Posts Tagged ‘USMLE’
USMLE – Designing The Ultimate Questions
There are strategies that examiners can employ to frame questions that are designed to stump you on an exam such as the USMLE. Many of these strategies are listed out in the Kaplan Qbook and I’m sure this stuff will be familiar to many. My favorite techniques are the ‘multistep’ and the ‘baitandswitch’.
The MultiStep
Drawing on principles of probability theory, examiners will often frame questions that require you to know multiple facts and concepts to get the answer right. As a crude example:
“This inherited disease exclusive to females is associated with acquired microcephaly and the medical management includes __________________.”
Such a question would be reframed as a clinical scenario (an outpatient visit) with other relevant clinical data such as a pedigree chart. To get the answer right, you would need:
 Knowledge of how to interpret pedigree charts and identify that the disease manifests exclusively in females.
 Knowledge of Mendelian inheritance patterns of genetic diseases.
 Knowledge of conditions that might be associated with acquired microcephaly.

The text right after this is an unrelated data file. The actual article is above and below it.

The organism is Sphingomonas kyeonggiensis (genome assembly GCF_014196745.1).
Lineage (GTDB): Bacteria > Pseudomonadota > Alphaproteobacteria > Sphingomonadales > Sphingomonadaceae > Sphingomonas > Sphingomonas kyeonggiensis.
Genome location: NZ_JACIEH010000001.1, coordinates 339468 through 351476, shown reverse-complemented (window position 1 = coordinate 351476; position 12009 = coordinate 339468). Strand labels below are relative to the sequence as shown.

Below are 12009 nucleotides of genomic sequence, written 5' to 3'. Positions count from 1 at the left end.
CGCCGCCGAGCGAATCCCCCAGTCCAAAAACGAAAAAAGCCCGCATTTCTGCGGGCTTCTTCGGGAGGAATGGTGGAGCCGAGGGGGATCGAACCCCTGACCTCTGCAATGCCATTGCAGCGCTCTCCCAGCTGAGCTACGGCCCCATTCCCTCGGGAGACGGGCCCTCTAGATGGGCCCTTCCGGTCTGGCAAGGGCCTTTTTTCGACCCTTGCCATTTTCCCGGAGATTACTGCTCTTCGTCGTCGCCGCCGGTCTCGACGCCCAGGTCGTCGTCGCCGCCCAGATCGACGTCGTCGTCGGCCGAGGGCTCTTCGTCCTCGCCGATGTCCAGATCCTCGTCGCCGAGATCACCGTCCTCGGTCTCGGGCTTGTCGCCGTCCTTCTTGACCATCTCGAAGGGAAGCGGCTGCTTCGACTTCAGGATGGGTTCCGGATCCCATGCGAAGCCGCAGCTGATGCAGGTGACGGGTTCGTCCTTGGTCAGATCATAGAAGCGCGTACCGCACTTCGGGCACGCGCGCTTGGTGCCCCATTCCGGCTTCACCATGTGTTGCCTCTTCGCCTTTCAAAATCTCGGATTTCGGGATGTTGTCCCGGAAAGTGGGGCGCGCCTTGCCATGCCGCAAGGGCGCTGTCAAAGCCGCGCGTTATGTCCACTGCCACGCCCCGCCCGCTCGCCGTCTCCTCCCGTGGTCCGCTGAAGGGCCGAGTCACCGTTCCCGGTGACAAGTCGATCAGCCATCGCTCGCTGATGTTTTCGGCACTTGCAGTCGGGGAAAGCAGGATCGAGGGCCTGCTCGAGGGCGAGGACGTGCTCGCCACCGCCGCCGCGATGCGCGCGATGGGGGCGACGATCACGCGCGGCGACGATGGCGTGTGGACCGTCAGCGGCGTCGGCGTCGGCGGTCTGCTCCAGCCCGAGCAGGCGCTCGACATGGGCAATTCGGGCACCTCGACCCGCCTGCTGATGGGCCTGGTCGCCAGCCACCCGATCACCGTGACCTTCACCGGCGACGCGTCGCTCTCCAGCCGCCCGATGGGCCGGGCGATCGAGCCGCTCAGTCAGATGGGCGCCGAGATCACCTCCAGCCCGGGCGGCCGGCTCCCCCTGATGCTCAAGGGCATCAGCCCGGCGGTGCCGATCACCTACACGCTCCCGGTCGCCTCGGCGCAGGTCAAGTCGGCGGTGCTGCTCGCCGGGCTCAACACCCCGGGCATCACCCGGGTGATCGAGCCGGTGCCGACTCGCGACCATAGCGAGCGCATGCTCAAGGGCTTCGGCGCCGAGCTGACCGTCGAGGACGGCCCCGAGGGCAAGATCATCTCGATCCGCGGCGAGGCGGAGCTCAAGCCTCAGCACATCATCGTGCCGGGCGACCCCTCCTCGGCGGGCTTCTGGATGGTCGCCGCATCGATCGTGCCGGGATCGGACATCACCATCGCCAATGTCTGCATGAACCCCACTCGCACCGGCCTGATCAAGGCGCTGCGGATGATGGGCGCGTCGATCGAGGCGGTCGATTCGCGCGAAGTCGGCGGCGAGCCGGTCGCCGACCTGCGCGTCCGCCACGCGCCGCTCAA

Knowledge of medical management options for such patients.
Now taken individually, each of these steps – 1, 2, 3 and 4 – has a probability of 50% that you could get it right purely by random guessing. Combined together however, which is what is necessary to get the answer, the probability would be 50% * 50% * 50% * 50% = 6.25% [combined probability of independent events]. So now you know why they actually prefer multistep questions over one or twoliners! :) Notice that this doesn’t necessarily have anything to do with testing your intelligence as some might think. It’s just being able to recollect hard facts and then being able to put them together. They aren’t asking you to prove a math theorem or calculate the trajectory of a space satellite :P !
The BaitandSwitch